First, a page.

Tax Efficient Investing Strategies
D.R. Harris & Co. uses a number of strategies to help minimize the impact of taxes on your investment portfolio.
Direct Company Holdings
Unlike many advisors, for tax reasons, D.R. Harris & Co. frequently recommends direct stock holdings and municipal bonds and US Treasury Bills or Notes in taxable accounts. Municipal bonds generally have the lowest tax burden because they are typically exempt from most Federal taxes even if a state other than your own is issuing the bonds. The interest on US Treasury Bills and Notes is generally exempt from state income taxes. Direct holdings of U.S. stocks also receive highly favorable tax treatment from the IRS because qualified dividends are taxed at a lower rates and long term capital gains taxes on stocks are similarly taxed at low rates. Additionally our firm may use a lot of US Government Treasury Inflation Protected Securities whose interest may be exempt from state income tax.
Mutual funds may create unwanted taxable events even when your shares don't appreciate. For example, if you bought a mutual fund in 2011 that appreciated 30% between 2009 and 2010, you would be liable to pay taxes on those capital gains when distributed even though your personal shares in the fund did not appreciate because the capital gains are distributed to all the shareholders regardless of when they bought the fund.
Index funds must change their holdings whenever an underlying index changes and this creates a taxable event for you even if you don't sell your shares. For example, the Vanguard Total Stock Market fund may make up to or over 100 securities transactions a year in some years, half of which may create taxable events.
When you own assets directly you have control over when you will experience taxable events. As a result, using direct asset holdings and highly tax efficient vehicles in a taxable account can create the best potential for long term growth after accounting for taxes.
Low Turnover Index Funds and Mutual Funds
We don’t always recommend exclusive use of direct asset holdings (although that is the cheapest way to own an asset with no extra carrying costs). We recommend using index funds or mutual funds to help add diversification into certain assets especially when you are buying a small amount or to gain access to a market that is difficult to access directly. For example, we may recommend diversifying into a bond fund because we believe that it is better to own lots of bonds than just a few. Similarly, mutual funds and index funds can provide better access to foreign assets by buying from their country’s stock and bond markets directly instead of choosing amongst the relatively few foreign compnanies that list their shares on the New York Stock Exchange or Nasdaq. Most of the time when we use mutual funds in taxable accounts, we seek to utilize funds that have lower investment turnover and less frequent distributed capital gains thus saving you from the burden of paying more taxes.
Tax Optimized Withdrawals
If you do need to make a large withdrawal from your taxable account to put a down payment on a house, pay for education, or make another large transaction, we will recommend selling assets in a way that balances the need to limit the tax burden caused by the withdrawal while trying not to sell your very best assets that have the best potential for long term growth. In this way we help you reduce your taxes in the short term while not stunting the growth of your portfolio in the long term.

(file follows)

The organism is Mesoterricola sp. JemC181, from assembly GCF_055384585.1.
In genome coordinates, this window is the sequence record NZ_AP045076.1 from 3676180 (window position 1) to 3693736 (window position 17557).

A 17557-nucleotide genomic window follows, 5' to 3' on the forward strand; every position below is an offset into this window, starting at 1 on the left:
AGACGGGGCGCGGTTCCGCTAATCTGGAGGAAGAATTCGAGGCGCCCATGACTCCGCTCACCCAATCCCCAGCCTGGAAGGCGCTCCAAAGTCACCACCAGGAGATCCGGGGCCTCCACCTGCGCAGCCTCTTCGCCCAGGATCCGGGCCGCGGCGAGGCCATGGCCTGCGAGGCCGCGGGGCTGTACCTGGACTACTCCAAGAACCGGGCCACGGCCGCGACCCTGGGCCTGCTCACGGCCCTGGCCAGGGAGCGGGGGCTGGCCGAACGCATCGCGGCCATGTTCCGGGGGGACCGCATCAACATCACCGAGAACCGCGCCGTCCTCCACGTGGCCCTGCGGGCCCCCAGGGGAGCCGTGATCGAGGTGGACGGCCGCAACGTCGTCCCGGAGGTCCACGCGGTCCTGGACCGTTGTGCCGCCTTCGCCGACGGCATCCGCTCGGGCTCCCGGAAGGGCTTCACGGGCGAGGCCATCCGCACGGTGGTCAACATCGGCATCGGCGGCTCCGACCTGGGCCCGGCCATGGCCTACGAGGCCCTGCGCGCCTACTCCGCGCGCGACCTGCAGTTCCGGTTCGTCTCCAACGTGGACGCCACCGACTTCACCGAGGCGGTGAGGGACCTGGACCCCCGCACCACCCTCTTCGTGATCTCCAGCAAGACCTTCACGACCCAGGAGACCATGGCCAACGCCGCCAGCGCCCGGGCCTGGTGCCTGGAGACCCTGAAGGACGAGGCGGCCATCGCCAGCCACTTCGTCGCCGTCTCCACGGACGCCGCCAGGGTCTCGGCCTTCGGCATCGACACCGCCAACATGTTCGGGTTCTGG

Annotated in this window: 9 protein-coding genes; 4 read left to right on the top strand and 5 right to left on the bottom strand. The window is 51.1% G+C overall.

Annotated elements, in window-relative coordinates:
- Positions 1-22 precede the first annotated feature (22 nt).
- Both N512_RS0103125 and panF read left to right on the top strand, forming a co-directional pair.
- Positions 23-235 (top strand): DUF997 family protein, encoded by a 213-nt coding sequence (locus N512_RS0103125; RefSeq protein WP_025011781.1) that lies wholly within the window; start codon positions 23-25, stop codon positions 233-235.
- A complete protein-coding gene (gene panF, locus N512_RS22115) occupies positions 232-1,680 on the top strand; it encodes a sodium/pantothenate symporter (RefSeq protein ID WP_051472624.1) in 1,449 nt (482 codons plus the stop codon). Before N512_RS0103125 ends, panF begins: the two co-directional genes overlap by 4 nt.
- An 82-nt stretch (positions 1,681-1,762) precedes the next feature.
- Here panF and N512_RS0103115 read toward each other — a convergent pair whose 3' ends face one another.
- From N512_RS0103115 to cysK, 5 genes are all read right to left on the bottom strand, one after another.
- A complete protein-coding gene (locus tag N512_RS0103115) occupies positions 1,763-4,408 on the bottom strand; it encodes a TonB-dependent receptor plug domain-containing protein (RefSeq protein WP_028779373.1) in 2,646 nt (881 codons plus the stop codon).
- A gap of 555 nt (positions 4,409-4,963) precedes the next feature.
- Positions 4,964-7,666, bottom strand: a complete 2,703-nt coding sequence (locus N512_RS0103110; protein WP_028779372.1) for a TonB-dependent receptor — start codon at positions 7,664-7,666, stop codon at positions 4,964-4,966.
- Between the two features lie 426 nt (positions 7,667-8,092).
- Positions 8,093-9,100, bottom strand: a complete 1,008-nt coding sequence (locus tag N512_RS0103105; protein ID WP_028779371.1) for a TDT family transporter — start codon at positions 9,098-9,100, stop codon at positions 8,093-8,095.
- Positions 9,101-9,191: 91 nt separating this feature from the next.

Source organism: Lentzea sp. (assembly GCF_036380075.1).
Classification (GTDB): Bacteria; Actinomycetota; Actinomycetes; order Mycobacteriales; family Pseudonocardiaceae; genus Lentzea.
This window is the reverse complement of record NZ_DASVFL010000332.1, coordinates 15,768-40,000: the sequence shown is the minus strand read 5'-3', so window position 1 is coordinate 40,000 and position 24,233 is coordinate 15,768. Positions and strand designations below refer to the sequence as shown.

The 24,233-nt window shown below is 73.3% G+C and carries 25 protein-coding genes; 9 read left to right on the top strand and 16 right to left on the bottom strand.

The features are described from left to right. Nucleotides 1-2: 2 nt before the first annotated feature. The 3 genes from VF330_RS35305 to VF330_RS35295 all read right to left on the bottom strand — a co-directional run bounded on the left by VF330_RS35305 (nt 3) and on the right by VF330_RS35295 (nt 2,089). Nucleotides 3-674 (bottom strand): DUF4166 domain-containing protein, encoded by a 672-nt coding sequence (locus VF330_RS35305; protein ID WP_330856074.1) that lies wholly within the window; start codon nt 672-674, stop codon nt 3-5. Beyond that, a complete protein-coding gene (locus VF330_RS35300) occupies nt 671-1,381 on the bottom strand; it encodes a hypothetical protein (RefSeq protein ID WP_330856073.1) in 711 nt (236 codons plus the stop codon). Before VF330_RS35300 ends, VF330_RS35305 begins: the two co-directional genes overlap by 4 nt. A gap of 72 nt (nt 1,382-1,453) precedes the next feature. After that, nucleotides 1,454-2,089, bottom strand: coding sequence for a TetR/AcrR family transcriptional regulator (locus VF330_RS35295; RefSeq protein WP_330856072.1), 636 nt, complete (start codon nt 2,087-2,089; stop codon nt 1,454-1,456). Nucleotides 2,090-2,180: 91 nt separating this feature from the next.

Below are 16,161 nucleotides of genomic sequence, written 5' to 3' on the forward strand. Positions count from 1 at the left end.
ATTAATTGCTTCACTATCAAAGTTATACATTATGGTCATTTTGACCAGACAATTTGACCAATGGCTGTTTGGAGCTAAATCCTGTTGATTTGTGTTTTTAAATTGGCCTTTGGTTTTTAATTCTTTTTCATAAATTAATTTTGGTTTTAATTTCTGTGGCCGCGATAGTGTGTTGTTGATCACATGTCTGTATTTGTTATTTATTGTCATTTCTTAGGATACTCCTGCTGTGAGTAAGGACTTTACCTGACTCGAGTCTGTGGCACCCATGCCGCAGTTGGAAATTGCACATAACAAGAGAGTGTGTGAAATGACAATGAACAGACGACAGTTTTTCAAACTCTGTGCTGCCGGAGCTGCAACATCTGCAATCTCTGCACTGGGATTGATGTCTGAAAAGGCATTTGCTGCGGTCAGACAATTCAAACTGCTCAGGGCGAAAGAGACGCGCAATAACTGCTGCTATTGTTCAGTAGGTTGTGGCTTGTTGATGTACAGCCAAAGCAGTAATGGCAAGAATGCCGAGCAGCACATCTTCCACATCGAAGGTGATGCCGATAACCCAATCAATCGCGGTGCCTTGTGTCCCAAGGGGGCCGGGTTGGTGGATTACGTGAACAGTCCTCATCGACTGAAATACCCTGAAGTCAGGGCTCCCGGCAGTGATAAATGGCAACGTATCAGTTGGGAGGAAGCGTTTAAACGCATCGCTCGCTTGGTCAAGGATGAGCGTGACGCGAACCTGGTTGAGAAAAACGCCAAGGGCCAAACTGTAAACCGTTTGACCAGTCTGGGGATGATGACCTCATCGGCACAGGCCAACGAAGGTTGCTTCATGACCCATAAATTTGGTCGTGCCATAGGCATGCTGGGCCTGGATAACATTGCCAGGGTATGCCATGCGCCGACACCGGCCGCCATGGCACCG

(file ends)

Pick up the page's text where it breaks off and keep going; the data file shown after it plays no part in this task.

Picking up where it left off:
Tax Aware Asset Allocation
Depending on the tax status of your account, we recommend different investments for your portfolio. The US Tax Code does not treat all investment assets equally and gives some assets preferential tax treatment and others are exposed to higher taxes on distributions. We pay attention to the "tax drag" or investments in recommending where to place certain investments. While some investments may seem to have a relatively small tax drag of just 3% a year, in a decade 30% of those assets will have been exposed to taxes in a taxable account.
Certain types of investments naturally have a high turnover and others naturally have low turnover. We may recommend higher turnover assets in retirement accounts where they are shielded from taxes and lower turnover assets for taxable accounts where they are fully exposed to taxes every time they are replaced. The best assets for taxable accounts may have lower turnover than index funds and we may recommend those types of investments in taxable accounts.
Tax Loss Harvesting
Tax loss harvesting is when you sell an asset in a taxable account for a loss and buy it back 32 days later. This enables you to hold virtually the same portfolio over time and 1) reduce your taxes owed on your investment gains this year 2) reduce your taxes owed on investment gains in the future or 3) use it to reduce your "earned income" or how much you earned from your job for tax purposes by up to $3,000 a year.
Tax loss harvesting is best when used in moderation but it is easy to go overboard. In certain environments nearly all assets lose value and you can benefit from tax loss harvesting them. But in most environments the investments that generate frequent tax loss harvests are the worst investments that make your money grow the least over time. The best companies, those that grow the most over time, may not even drop beneath the price you paid for them and therefore don't produce any opportunity for tax loss harvesting.
Many investors struggle with how to use the tax rules to their benefit without being counterproductive and letting the tail wag the dog. As a general rule, we believe that lowering the quality of your investments will hurt you more than any benefits you can make back from tax loss harvesting.